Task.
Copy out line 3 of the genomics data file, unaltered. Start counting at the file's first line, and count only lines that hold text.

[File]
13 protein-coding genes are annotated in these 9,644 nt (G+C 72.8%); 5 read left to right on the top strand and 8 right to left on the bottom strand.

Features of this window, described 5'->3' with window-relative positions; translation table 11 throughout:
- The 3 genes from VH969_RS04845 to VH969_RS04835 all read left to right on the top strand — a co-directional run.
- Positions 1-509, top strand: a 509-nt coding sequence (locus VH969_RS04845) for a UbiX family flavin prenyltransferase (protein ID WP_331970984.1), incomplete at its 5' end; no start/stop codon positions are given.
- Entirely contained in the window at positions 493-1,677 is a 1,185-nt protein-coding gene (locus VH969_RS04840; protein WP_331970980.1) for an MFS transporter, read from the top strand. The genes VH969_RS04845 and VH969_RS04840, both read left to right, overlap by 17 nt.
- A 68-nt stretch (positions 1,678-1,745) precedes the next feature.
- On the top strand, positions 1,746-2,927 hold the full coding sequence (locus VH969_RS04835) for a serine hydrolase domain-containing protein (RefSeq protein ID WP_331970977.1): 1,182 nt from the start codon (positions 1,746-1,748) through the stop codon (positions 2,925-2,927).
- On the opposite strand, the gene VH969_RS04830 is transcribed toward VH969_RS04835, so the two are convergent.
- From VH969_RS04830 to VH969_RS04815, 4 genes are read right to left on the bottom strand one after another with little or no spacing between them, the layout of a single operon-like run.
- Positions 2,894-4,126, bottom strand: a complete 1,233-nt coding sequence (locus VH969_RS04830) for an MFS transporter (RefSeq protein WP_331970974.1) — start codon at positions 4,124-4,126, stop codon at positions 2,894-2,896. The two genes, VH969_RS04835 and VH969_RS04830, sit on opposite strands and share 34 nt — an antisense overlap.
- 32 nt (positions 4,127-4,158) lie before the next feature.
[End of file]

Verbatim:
- The 3 genes from VH969_RS04845 to VH969_RS04835 all read left to right on the top strand — a co-directional run.